Corporatism is the third great ideolgy of modern social and political organization and it is one of the main organizing concepts used in comparative political analysis. This study traces corporatism in history, analyzes its modern practice and shows the rise of corporatism in the US.
Beginning with an introduction to the field of comparative politics, this clear and complete text moves on to explore new, innovative directions in the field. Leading scholar Howard J. Wiarda explores its main approaches, including political development, political culture, dependency theory, corporatism, indigenous theories of change, state-society relations, rational choice, and the new institutionalism. The book then turns its attention to the hot issues in the field. The book concludes with a stimulating discussion of whether the great systems debates of the past (socialism vs. capitalism, democracy vs. authoritarianism) are now over, and points to some of the next important study and research frontiers. Students, professors, and general readers will all find Comparative Politics current, provocative, and well written--a truly balanced overview.
This brief, lively, and well-written text sparks students' interest by focusing on current trends, issues, and controversies in the field. Through this focus, Wiarda gives students an overview of the field, traces its history and development, and surveys newer approaches in a sequential and systematic fashion.
Howard J. Wiarda is one of the leading global scholars of international relations, comparative politics, and foreign policy, and the author/editor of more than sixty books. Now in this highly personal and swashbuckling account, Professor Wiarda tells the stories that lie behind the research: his adventures in Europe, Asia, Latin America, the Middle East and South Africa. Complementing his academic work, these four volumes are filled with impressions, research findings, gossip, and preliminary ideas and concepts-the true "stuff" of how scholarly books get written. For Wiarda has had a remarkable life: teaching in some of the nation's leading universities, academic policy work in the State and Defense Departments, and denizen of Washington think tanks. He has also lived abroad for extensive periods and traveled widely in some of the world's most troubled and exciting places. These books tell the story of his "adventures in research". Volume IV provides an account of the countries and regions-Latin America, Europe, Asia, and Russia-that Wiarda has revisited again and again, and their remarkable development over the decades. Hence the title, "Return Visits".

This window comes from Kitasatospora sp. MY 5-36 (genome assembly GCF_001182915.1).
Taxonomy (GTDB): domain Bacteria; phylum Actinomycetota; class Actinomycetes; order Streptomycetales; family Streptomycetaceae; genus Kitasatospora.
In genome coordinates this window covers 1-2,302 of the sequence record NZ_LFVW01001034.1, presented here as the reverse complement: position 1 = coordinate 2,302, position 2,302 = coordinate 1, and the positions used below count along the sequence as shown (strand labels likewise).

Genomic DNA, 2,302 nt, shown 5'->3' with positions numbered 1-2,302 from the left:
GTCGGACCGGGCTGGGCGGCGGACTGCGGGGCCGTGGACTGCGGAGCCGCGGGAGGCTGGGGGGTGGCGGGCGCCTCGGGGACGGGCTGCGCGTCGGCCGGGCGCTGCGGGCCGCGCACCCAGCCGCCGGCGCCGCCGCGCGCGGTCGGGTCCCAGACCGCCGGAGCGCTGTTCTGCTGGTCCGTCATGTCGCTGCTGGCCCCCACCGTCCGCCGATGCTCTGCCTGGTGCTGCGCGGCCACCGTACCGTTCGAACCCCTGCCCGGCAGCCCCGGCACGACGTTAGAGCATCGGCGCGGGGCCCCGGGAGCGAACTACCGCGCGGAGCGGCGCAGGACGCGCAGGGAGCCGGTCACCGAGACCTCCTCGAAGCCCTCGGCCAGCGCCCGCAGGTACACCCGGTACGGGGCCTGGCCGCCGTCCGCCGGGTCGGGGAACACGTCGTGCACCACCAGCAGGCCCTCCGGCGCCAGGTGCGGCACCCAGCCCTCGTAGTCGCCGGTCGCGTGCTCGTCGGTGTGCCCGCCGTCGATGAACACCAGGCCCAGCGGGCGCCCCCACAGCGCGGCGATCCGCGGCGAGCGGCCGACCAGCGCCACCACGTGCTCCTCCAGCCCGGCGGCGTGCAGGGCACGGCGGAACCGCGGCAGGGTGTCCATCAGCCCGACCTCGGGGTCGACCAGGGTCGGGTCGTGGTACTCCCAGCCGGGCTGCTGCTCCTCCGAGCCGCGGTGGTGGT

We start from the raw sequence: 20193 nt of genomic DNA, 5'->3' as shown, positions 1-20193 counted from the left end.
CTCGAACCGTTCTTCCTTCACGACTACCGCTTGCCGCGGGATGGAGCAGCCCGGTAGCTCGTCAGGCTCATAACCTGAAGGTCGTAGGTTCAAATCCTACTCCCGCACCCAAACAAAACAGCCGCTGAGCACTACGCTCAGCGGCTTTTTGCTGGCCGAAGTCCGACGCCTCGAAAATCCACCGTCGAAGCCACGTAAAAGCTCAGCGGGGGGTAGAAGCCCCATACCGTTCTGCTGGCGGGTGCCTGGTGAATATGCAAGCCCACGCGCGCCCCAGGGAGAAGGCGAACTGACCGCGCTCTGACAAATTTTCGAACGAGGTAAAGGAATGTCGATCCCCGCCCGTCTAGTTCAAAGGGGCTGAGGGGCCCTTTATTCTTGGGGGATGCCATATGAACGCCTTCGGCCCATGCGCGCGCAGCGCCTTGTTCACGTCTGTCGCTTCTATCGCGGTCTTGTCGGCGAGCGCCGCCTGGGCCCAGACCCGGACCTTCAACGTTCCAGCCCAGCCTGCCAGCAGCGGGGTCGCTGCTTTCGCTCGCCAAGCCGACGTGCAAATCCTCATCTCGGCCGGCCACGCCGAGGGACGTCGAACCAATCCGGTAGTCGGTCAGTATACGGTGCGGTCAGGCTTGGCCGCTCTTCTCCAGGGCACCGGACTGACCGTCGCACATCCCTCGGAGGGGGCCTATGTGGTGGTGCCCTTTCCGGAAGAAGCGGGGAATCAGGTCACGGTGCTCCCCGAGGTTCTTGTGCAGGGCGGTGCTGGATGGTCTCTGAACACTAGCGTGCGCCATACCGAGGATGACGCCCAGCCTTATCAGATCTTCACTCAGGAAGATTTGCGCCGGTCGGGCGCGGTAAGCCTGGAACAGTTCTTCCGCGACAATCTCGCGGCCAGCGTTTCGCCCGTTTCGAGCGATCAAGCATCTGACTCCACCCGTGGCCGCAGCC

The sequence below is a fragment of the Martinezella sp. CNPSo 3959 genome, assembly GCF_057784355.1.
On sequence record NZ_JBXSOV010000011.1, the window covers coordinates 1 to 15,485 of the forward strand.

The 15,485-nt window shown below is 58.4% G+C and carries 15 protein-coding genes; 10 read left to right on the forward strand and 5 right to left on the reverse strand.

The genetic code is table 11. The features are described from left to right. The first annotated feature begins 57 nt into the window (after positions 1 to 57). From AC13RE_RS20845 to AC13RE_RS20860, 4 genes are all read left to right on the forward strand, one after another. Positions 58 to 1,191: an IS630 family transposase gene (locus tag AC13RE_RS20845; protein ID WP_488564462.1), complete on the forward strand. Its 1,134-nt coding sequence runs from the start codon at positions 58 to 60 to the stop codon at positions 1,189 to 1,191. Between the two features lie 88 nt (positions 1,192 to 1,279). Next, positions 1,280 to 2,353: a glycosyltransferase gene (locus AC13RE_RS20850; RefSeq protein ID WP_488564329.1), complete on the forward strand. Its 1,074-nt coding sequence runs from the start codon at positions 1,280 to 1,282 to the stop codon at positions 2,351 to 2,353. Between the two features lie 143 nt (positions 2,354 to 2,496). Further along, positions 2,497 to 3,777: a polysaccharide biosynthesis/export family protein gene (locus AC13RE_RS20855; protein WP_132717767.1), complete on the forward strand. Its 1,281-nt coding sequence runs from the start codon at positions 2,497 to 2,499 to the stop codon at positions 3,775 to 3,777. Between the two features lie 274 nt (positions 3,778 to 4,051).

This succinct overview of the political factors that condition social and economic development in Latin America is the perfect core text in courses on politics, government, social change, and transitions to democracy throughout Latin America and the Caribbean.
This book is designed as a textbook in the new, mushrooming course on civil society, and as a supplemental text in a variety of courses dealing with development, democracy, the Third World, and foreign policy.. Using case studies from sub-Saharan Africa, East Asia, Latin America, and the Middle East, and including such critical countries as South Africa, South Korea, Taiwan, Indonesia, Brazil, Mexico, and Egypt, focuses on the processes and politics of dismantling "corporate" (state directed) economies in the Third World in order to move toward civil societies of free associability and democracy. The book presents a number of significant findings and recommendations, for example: *Civil society plays an emerging role in East Asia and Latin America but is still weak in sub-Saharan Africa and the Middle East. *No one model of development fits all countries. It is imperative to recognize and accommodate indigenous aspects of civil society in development. *Corporatism will remain especially important in countries at a middle level of development as they make the transition from authoritarianism to democracy.. } }
"Republication of Wiarda's prior writings on US post-Cold War policy reconsiderations, addressing Bush and Clinton processes, critical policy issues, five case studies, and aspects of Latin American politics; contributions are interesting but only loosely linked as a collection"--Handbook of Latin American Studies, v. 57.
Harvard's Weatherhead Center for International Affairs (WCFIA) is one of the nation's leading foreign policy research institutions. In this penetrating book, Howard J. Wiarda explores Harvard's history and culture, the founding and development of WCFIA, its internal dynamics, how it influences foreign policy, and why its influence is so extensive. Engagingly written and from an insider's viewpoint, the book recounts the author's long experience at Harvard and WCFIA.